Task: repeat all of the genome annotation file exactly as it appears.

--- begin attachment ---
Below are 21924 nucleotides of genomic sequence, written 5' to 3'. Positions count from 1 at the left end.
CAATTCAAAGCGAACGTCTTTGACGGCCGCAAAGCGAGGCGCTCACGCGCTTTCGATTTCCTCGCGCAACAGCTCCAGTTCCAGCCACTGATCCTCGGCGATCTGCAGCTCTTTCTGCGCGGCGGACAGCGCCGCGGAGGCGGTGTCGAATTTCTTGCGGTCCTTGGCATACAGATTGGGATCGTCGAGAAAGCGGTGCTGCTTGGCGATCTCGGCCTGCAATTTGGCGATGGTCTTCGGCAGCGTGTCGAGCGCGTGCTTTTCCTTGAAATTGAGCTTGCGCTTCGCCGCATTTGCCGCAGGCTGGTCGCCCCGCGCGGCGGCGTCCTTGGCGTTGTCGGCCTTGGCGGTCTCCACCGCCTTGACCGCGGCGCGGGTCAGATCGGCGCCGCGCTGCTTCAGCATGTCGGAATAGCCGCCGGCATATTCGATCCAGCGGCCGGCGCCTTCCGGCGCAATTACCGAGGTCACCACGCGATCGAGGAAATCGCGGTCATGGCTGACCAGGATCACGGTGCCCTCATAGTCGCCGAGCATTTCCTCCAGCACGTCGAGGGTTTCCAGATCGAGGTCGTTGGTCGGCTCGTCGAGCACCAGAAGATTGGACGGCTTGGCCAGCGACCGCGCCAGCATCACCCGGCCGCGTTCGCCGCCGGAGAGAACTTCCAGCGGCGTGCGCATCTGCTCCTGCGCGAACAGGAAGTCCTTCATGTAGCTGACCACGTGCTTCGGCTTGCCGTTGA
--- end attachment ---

Below are 21924 nucleotides of genomic sequence, written 5' to 3'. Positions count from 1 at the left end.
CAATTCAAAGCGAACGTCTTTGACGGCCGCAAAGCGAGGCGCTCACGCGCTTTCGATTTCCTCGCGCAACAGCTCCAGTTCCAGCCACTGATCCTCGGCGATCTGCAGCTCTTTCTGCGCGGCGGACAGCGCCGCGGAGGCGGTGTCGAATTTCTTGCGGTCCTTGGCATACAGATTGGGATCGTCGAGAAAGCGGTGCTGCTTGGCGATCTCGGCCTGCAATTTGGCGATGGTCTTCGGCAGCGTGTCGAGCGCGTGCTTTTCCTTGAAATTGAGCTTGCGCTTCGCCGCATTTGCCGCAGGCTGGTCGCCCCGCGCGGCGGCGTCCTTGGCGTTGTCGGCCTTGGCGGTCTCCACCGCCTTGACCGCGGCGCGGGTCAGATCGGCGCCGCGCTGCTTCAGCATGTCGGAATAGCCGCCGGCATATTCGATCCAGCGGCCGGCGCCTTCCGGCGCAATTACCGAGGTCACCACGCGATCGAGGAAATCGCGGTCATGGCTGACCAGGATCACGGTGCCCTCATAGTCGCCGAGCATTTCCTCCAGCACGTCGAGGGTTTCCAGATCGAGGTCGTTGGTCGGCTCGTCGAGCACCAGAAGATTGGACGGCTTGGCCAGCGACCGCGCCAGCATCACCCGGCCGCGTTCGCCGCCGGAGAGAACTTCCAGCGGCGTGCGCATCTGCTCCTGCGCGAACAGGAAGTCCTTCATGTAGCTGACCACGTGCTTCGGCTTGCCGTTGA